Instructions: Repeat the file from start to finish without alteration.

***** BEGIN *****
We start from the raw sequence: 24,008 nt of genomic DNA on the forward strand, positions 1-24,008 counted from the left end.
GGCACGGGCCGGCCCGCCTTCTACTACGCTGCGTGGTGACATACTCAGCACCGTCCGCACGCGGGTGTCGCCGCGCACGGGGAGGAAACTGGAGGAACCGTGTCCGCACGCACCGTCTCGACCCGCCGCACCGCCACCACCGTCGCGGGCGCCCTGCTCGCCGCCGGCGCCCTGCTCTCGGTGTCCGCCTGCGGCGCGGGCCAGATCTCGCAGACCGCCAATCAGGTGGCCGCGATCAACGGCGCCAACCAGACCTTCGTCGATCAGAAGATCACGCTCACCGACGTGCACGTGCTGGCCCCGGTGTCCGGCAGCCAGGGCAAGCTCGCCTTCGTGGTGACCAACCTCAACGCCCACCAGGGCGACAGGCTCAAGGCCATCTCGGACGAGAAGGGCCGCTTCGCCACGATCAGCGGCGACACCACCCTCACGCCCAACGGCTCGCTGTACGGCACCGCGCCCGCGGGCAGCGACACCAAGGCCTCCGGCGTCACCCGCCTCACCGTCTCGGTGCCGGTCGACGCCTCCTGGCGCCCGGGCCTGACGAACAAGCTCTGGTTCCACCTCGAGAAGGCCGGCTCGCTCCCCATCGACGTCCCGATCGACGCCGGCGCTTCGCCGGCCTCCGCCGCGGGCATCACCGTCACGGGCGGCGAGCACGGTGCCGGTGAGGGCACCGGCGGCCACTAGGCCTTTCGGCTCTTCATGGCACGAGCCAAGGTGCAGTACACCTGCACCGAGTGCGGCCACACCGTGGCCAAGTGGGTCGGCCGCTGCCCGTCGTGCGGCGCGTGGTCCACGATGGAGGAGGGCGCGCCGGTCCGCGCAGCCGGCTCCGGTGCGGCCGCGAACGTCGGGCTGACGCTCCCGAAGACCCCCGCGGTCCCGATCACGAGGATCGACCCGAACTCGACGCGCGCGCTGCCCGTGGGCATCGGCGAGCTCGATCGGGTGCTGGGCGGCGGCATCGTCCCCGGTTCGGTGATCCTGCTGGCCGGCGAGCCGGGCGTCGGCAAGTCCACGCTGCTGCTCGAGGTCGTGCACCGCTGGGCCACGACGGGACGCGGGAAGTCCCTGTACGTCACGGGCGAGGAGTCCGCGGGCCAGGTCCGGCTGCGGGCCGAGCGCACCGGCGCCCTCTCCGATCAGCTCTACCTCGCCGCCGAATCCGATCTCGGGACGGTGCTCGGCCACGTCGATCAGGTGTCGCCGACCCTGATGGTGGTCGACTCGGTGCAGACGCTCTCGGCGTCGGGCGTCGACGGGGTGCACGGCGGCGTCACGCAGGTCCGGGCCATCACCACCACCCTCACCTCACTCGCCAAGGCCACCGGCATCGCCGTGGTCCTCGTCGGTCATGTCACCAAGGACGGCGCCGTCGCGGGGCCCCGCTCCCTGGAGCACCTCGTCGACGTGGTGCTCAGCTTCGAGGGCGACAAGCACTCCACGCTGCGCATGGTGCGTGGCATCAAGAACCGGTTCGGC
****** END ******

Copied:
We start from the raw sequence: 24,008 nt of genomic DNA on the forward strand, positions 1-24,008 counted from the left end.
GGCACGGGCCGGCCCGCCTTCTACTACGCTGCGTGGTGACATACTCAGCACCGTCCGCACGCGGGTGTCGCCGCGCACGGGGAGGAAACTGGAGGAACCGTGTCCGCACGCACCGTCTCGACCCGCCGCACCGCCACCACCGTCGCGGGCGCCCTGCTCGCCGCCGGCGCCCTGCTCTCGGTGTCCGCCTGCGGCGCGGGCCAGATCTCGCAGACCGCCAATCAGGTGGCCGCGATCAACGGCGCCAACCAGACCTTCGTCGATCAGAAGATCACGCTCACCGACGTGCACGTGCTGGCCCCGGTGTCCGGCAGCCAGGGCAAGCTCGCCTTCGTGGTGACCAACCTCAACGCCCACCAGGGCGACAGGCTCAAGGCCATCTCGGACGAGAAGGGCCGCTTCGCCACGATCAGCGGCGACACCACCCTCACGCCCAACGGCTCGCTGTACGGCACCGCGCCCGCGGGCAGCGACACCAAGGCCTCCGGCGTCACCCGCCTCACCGTCTCGGTGCCGGTCGACGCCTCCTGGCGCCCGGGCCTGACGAACAAGCTCTGGTTCCACCTCGAGAAGGCCGGCTCGCTCCCCATCGACGTCCCGATCGACGCCGGCGCTTCGCCGGCCTCCGCCGCGGGCATCACCGTCACGGGCGGCGAGCACGGTGCCGGTGAGGGCACCGGCGGCCACTAGGCCTTTCGGCTCTTCATGGCACGAGCCAAGGTGCAGTACACCTGCACCGAGTGCGGCCACACCGTGGCCAAGTGGGTCGGCCGCTGCCCGTCGTGCGGCGCGTGGTCCACGATGGAGGAGGGCGCGCCGGTCCGCGCAGCCGGCTCCGGTGCGGCCGCGAACGTCGGGCTGACGCTCCCGAAGACCCCCGCGGTCCCGATCACGAGGATCGACCCGAACTCGACGCGCGCGCTGCCCGTGGGCATCGGCGAGCTCGATCGGGTGCTGGGCGGCGGCATCGTCCCCGGTTCGGTGATCCTGCTGGCCGGCGAGCCGGGCGTCGGCAAGTCCACGCTGCTGCTCGAGGTCGTGCACCGCTGGGCCACGACGGGACGCGGGAAGTCCCTGTACGTCACGGGCGAGGAGTCCGCGGGCCAGGTCCGGCTGCGGGCCGAGCGCACCGGCGCCCTCTCCGATCAGCTCTACCTCGCCGCCGAATCCGATCTCGGGACGGTGCTCGGCCACGTCGATCAGGTGTCGCCGACCCTGATGGTGGTCGACTCGGTGCAGACGCTCTCGGCGTCGGGCGTCGACGGGGTGCACGGCGGCGTCACGCAGGTCCGGGCCATCACCACCACCCTCACCTCACTCGCCAAGGCCACCGGCATCGCCGTGGTCCTCGTCGGTCATGTCACCAAGGACGGCGCCGTCGCGGGGCCCCGCTCCCTGGAGCACCTCGTCGACGTGGTGCTCAGCTTCGAGGGCGACAAGCACTCCACGCTGCGCATGGTGCGTGGCATCAAGAACCGGTTCGGC